My favorite Willis family story involves Magnolia. According to family legend, the construction of the landmark Sealy mansion was instigated by a statement made by Magnolia after the birth of the couple’s fifth child in 1885: “Sir, I’ll give you a second son, if you’ll build me the finest home in Galveston.”
Whatever the actual circumstances, the Neo-Renaissance mansion was completed in 1889. An elaborate carriage house designed by Galveston architect Nicholas Clayton was finished in 1891: the very year the couple’s second son was born.
The less elaborate but still appealing crypt of the Haden family can be found near the edge of the Episcopal Cemetery. Dr. J.M. Haden, born in Lowndes county, Mississippi in 1825, contributed significantly to the health and well-being of Galveston residents.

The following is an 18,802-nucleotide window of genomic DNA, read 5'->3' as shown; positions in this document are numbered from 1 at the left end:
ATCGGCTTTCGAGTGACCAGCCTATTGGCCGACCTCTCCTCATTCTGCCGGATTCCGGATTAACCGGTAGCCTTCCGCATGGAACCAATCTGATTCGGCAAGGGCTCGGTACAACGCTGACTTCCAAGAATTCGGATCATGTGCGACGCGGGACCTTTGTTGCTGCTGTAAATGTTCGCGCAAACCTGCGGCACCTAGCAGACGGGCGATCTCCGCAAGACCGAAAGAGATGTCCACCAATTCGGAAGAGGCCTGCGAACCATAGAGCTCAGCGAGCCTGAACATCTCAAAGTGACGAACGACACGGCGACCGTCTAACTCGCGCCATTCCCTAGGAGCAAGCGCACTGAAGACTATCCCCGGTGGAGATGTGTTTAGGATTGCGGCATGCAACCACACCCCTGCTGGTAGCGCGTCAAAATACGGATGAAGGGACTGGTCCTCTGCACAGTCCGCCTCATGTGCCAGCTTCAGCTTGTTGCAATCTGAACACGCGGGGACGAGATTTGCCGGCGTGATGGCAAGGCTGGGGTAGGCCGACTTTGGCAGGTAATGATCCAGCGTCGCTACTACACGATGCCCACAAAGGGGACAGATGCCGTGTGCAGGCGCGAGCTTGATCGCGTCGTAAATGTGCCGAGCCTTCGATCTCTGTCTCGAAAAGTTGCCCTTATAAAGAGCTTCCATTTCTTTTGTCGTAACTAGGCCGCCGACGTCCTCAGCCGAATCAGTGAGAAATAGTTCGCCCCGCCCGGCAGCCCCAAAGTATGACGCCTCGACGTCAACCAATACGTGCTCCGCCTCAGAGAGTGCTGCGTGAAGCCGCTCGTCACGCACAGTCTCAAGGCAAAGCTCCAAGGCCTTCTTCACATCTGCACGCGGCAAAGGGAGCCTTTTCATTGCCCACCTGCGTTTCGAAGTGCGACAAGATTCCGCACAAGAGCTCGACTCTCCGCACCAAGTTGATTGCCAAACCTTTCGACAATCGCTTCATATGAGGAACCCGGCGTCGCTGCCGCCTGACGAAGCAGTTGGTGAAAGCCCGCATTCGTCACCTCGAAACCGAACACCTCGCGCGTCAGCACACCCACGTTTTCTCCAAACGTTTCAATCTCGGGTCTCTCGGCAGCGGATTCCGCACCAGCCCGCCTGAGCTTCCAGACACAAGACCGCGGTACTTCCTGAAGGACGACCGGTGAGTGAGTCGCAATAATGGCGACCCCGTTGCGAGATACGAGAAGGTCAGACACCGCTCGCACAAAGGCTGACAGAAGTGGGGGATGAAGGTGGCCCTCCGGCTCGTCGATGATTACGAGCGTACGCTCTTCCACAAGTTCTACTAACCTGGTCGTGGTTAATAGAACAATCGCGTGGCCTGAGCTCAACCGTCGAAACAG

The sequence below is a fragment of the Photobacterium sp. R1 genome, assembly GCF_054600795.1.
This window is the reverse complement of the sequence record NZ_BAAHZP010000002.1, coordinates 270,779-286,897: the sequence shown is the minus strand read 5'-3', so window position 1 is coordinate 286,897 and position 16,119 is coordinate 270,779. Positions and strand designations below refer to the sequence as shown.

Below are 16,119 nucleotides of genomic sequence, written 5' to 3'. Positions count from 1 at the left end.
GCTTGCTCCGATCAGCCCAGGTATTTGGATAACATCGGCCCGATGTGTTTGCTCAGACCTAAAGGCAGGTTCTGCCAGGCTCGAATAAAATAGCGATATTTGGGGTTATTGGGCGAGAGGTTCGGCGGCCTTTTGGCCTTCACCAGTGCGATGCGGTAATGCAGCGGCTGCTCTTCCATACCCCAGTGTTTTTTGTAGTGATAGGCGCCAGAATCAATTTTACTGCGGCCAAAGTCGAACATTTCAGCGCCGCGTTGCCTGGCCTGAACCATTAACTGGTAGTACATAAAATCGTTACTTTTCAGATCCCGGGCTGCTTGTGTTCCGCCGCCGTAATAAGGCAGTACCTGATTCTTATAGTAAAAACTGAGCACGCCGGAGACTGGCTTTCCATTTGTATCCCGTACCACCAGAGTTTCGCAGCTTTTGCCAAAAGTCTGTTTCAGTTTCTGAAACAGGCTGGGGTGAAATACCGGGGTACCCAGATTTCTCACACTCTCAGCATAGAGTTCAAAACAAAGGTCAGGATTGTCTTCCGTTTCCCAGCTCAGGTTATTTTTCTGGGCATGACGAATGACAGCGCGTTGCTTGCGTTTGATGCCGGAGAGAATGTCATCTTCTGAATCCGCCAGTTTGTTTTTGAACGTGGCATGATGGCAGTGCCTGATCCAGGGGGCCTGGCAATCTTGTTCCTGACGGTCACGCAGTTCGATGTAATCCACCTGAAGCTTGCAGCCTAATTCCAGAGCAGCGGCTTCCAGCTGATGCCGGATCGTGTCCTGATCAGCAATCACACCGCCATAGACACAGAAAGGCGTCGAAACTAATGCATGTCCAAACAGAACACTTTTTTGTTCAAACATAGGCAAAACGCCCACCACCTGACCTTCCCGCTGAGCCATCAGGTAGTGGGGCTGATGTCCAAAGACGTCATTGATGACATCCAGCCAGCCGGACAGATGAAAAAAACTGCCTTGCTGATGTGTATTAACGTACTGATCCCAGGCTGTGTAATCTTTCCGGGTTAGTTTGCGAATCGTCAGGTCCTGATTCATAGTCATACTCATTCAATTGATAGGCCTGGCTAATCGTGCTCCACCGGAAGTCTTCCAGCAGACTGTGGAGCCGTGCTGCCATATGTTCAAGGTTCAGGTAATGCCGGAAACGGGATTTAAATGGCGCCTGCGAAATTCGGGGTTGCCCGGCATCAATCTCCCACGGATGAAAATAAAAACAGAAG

A graduate of Jackson college in Columbia, Tennessee and La Grange college in Alabama, Dr. Haden received his M.D. in 1847 from the University of New Orleans. After serving the United States military and then that of the Confederacy, he returned to Galveston at the end of the Civil War to begin the practice of medicine. Elected president of the Galveston County Medical Society as well as the board of directors of the Galveston Medical college, he went on to head Galveston’s Board of Health. During his tenure, it became recognized that yellow fever had been brought to Texas from outside the state, and his obituary, published inThe Galveston Daily News on October 31, 1892, noted his role in containing the disease:
It is probably due to Dr Hayden’s measures adopted in the [yellow fever] epidemic of 1878 that such a strict state quarantine has been established, and the testimony of leading citizens is preserved which credits his vigilance with the preservation of this city from horrors of the epidemic which swept over some of our neighboring communities during his administration of our health affairs.